Unconditional Election: The Glory of Electing Grace
The doctrine of election should be a most humbling doctrine. It means that God chooses for salvation before the foundations of the world a people unto Himself to receive that salvation. The basis for election is “unconditional”. In other words, God does not look ahead and take into account what people will do or how they will respond. Indeed, if God left us to ourselves, we would remain dead in our sins. So even before creation, God chose a people unto himself. He chose for reasons known only to Himself. It is nothing more than His goodness and his free determination to have mercy on whom He wills to have mercy.
But does this doctrine make us more humble? If we are honest, sometimes us ‘Calvinists’ and ‘Reformed,’ can see it as a point of privilege that not only are we, as believers, ’the chosen’ but we also are the ones who hold to the truth and understand this doctrine. If not careful, this can form a foundation for pride.
However, when we think of the doctrine of election, it should make us humble. I have no reason to stand before God except for the grace of God. There is no basis in myself as to why I should experience that grace. Even my response to God in faith is something He worked in me. As Ephesians 1 reminds us, the working of God in redemption, especially in election and predestination is “according to the purpose of his will, to the praise of his glorious grace”. You cannot truly praise the glorious grace of God and retain pride in your heart. The more I understand grace, the more pride should be cut down and put to death.
So as we return to Ephesians 1, we see that Paul’s reflecting on the working of God’s grace begins by pouring out blessing to the Father. God is our Father through adoption (1:5), but specifically Paul reflects on the Trinity—that God is the Father “of our Lord Jesus Christ.” The whole hymn on the plan and purposes of God is Trinitarian here. “To the praise of his glorious grace” is grace to which we were predestined by the work of the Father, grace that was accomplished by the work of the Son, and grace that is applied by the work of the Holy Spirit.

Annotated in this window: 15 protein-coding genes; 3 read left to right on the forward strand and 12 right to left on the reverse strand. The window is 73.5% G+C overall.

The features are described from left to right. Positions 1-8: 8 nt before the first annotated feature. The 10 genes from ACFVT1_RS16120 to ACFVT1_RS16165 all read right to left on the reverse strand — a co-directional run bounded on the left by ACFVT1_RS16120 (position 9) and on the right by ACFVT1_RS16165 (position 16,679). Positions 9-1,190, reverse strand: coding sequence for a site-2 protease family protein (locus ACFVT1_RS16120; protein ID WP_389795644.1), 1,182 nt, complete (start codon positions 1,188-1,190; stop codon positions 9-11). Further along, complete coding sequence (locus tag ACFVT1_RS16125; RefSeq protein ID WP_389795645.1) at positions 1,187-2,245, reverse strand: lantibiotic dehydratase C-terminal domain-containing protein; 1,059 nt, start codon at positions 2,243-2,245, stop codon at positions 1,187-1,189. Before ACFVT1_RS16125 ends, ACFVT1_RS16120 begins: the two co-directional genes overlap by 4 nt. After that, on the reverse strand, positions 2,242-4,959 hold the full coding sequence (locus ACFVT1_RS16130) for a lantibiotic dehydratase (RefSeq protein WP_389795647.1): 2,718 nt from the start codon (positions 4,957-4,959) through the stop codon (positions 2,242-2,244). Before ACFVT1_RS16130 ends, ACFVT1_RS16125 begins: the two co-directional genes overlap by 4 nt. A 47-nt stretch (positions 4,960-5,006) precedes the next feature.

With respect to election, God “chose us in Christ before the foundations of the world”. First, notice that the object of God’s choice is “us”. The believing Christian is a believing Christian precisely because God chose us. Second, the timing of God’s choice is “before the foundations of the world.” God’s purpose in election is “not because of works but because of him who calls” (9:11). God’s choice is just that: God’s choice based on the sovereignty of His will. It is He who calls us and this call is not on the basis of anything we have done, will do, or potential that we have. Third, we are chosen ‘in Christ’. We are chosen to be in Christ so that Christ’s work will apply to us. In life the believer will make progress in grace. This is why all people need to hear the preaching of the gospel, it is the means by which God will effect His call. The internal call of the Spirit comes on the basis of God’s election. But an eternally elect person still moves from wrath to grace as redemption is applied to them. God’s plan is eternal but God effects His plan in the work of the Father and the Son.
So the question is this: does the electing power of God lead you to humility? We are to see our sins and understand that only God can deliver us from them. It was God’s plan from start to finish and I contributed nothing of merit to the plan. I am unworthy of the grace of God—even my response to God’s grace is the result of His work.
Second, does the grace of God especially in election and predestination to adoption lead me to worship? Do I praise God? Do I sing: “Grace, grace, God’s grace, grace that is greater than all my sin”? I cannot manipulate God’s grace, woo it to come to me, or pay God back for what He has given. If thinking about God’s election of us does not lead you to thanksgiving and worship, you need to take a step back and ask the Lord to soften your heart.
Third, the doctrine of election should make us humble and that humility should lead to evangelism. The plan of God’s grace is still working out in space and time. In humble confidence, we can announce to people “God is saving sinners, of which I am the worst”—‘come and receive the forgiveness of sins.’ In this outward call, God will work. I know that I do not have God’s grace because I’m special. I don’t think I’m worthy of the election of God. Therefore, I call and say to others, “look at the majesty of God’s grace; look at what He has done.” As God’s grace is laid out in its beauty, God brings those dead in sin alive in Christ.
Tim Bertolet is a graduate of Lancaster Bible College and Westminster Theological Seminary. He is an ordained pastor in the Bible Fellowship Church, currently serving as pastor of Faith Bible Fellowship Church in York, Pa. He is a husband and father of four daughters. You can follow him on Twitter @tim_bertolet.